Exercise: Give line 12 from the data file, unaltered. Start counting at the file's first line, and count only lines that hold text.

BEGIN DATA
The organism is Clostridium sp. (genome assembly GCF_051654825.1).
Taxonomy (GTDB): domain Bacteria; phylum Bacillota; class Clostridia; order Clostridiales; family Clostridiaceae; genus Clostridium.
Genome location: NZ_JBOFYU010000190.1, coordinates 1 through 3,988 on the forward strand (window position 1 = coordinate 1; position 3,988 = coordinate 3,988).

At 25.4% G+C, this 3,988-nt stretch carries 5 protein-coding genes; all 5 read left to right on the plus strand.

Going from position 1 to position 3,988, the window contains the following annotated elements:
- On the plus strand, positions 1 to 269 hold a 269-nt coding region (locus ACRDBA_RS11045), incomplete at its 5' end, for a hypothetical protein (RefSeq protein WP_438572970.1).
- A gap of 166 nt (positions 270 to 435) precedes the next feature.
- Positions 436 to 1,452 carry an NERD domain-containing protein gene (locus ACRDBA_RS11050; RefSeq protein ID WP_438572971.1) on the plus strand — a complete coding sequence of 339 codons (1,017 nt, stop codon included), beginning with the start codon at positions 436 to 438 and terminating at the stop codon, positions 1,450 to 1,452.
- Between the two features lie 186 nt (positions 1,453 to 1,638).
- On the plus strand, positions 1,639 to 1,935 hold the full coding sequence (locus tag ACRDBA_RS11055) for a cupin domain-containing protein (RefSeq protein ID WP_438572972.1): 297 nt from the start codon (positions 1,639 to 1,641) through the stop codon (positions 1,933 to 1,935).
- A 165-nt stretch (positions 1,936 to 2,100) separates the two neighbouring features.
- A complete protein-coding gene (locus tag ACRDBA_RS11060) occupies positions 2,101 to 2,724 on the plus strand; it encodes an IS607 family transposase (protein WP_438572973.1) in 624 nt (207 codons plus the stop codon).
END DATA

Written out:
- A complete protein-coding gene (locus tag ACRDBA_RS11060) occupies positions 2,101 to 2,724 on the plus strand; it encodes an IS607 family transposase (protein WP_438572973.1) in 624 nt (207 codons plus the stop codon).